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Showing: 1721-1730 results of 1769

I.—WACE In the long line of Arthurian chroniclers Geoffrey of Monmouth deservedly occupies the first place. The most gifted and the most original of their number, by his skilful treatment of the Arthurian story in his Historia Regum Britanniae, he succeeded in uniting scattered legends attached to Arthur's name, and in definitely establishing their place in chronicle history in a form that persisted throughout the later British historical... more...

INTRODUCTION. The common fruits, because of their low nutritive value, are not, as a rule, estimated at their real worth as food. Fruit has great dietetic value and should be used generously and wisely, both fresh and cooked. Fruits supply a variety of flavors, sugar, acids, and a necessary waste or bulky material for aiding in intestinal movement. They are generally rich in potash and soda salts and other minerals. Most fresh fruits are cooling... more...

by Various
You're to blame if your mind is wasting time. It does the work you select. Fill your head with trifles and there'll be no space for big things. Hack ideas occupy as much room as thoroughbred inspirations. Unimportant details frequently require as much attention as constructive plans. Proportion is the sixth sense and without it the other five are practically useless. Apply your days discreetly—don't do anything which you can hire... more...

CHAPTER IThe Universal Need For Sales Knowledge Analysis of Secret of Certain Success The Secret of Certain Success has four principal elements. It comprises: (1) Knowing how to sell (2) The true idea (3) Of one's best capabilities (4) In the right market or field of service. Your success will be in direct proportion to your thorough knowledge and continual use of all four parts of the whole secret. No matter how great your effort, an... more...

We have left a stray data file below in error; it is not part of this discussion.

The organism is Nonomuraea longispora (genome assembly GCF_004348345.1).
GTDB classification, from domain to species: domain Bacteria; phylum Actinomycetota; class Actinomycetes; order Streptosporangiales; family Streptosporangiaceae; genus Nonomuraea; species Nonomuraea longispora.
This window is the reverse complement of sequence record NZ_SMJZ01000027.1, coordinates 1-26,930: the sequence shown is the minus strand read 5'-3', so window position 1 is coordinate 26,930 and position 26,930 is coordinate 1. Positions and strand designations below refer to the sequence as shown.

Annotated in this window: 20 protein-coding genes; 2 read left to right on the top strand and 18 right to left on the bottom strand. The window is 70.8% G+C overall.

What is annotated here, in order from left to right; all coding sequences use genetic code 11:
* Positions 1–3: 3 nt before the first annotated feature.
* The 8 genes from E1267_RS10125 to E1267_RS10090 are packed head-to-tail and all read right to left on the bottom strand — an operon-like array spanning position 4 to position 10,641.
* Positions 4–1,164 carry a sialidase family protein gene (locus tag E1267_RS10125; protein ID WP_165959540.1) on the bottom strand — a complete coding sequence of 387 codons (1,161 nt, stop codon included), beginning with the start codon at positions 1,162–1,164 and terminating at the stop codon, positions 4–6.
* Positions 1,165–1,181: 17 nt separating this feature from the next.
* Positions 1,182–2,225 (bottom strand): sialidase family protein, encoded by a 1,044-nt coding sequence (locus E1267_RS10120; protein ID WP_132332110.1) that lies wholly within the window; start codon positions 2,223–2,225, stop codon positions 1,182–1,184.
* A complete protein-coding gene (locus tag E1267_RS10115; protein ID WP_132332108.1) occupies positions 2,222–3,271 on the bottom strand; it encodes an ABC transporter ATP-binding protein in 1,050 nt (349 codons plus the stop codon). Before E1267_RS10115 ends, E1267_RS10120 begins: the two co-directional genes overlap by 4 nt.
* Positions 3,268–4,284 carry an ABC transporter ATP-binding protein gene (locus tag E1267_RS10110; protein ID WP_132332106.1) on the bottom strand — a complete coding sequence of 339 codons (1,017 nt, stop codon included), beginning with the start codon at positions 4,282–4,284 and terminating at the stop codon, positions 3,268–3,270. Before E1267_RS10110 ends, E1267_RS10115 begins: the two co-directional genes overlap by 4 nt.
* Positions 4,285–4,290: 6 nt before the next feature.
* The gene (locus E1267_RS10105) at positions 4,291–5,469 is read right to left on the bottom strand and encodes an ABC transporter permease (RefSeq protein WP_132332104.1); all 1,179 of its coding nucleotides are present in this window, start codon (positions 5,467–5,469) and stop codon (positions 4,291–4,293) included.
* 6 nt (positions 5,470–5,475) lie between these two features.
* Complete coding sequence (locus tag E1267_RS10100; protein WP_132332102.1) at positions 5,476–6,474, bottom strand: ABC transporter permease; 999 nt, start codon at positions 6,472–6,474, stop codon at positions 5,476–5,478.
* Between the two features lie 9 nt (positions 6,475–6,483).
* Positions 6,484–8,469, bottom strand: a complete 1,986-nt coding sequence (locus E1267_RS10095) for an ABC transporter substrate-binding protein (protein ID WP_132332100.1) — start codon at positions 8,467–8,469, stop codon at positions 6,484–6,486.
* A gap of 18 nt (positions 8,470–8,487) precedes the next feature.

CHEERFULNESS AS A LIFE POWER. I. WHAT VANDERBILT PAID FOR TWELVE LAUGHS. William K. Vanderbilt, when he last visited Constantinople, one day invited Coquelin the elder, so celebrated for his powers as a mimic, who happened to be in the city at the time, to give a private recital on board his yacht, lying in the Bosphorus. Coquelin spoke three of his monologues. A few days afterwards Coquelin received the following memorandum from the... more...


LESSON I. THE ASTRAL SENSES. The student of occultism usually is quite familiar with the crass individual who assumes the cheap skeptical attitude toward occult matters, which attitude he expresses in his would-be "smart" remark that he "believes only in what his senses perceive." He seems to think that his cheap wit has finally disposed of the matter, the implication being that the occultist is a credulous, "easy" person who believes in the... more...

COLLEGES IN AMERICA. I.THE RISE OF UNIVERSITIES IN THE OLD WORLD. The American college system is deeply rooted in the past. It will be better understood if we trace briefly its historic connection with the ancient and European seats of learning. Higher education has been promoted among all great nations. Flourishing colleges were founded among ancient people. In the kingdoms of Judah and Israel, schools of the Prophets were located... more...

I DEBUSSY AND HIS ART With the production at Paris in the spring of 1902 of Claude Debussy's Pelléas et Mélisande, based on the play of Maeterlinck, the history of music turned a new and surprising page. "It is necessary," declared an acute French critic, M. Jean Marnold, writing shortly after the event, "to go back perhaps to Tristan to find in the opera house an event so important in certain respects for the evolution of musical... more...

FREE SHIPS.The Restoration of the American Carrying Trade. It may seem surprising that an American House of Representatives should have been so ignorant of the meaning of a common word as to apply the term "commerce" to the carrying trade, when in the session of 1869 it commissioned Hon. John Lynch, of Maine, and his associated committee "to investigate the cause of the decadence of American commerce," and to suggest a remedy by which it... more...

NATURE'S FINER FORCES One of the most common mistaken conceptions of the average student of the occult sciences, and of so-called "psychic phenomena" in general, is that which may be expressed by the term "supernatural." This term, as you know, is used to express the idea of "that which is outside of the realm of Nature, and of Nature's laws." Knowledge Versus Faith As a matter of fact, as all the advanced students and teachers of the occult... more...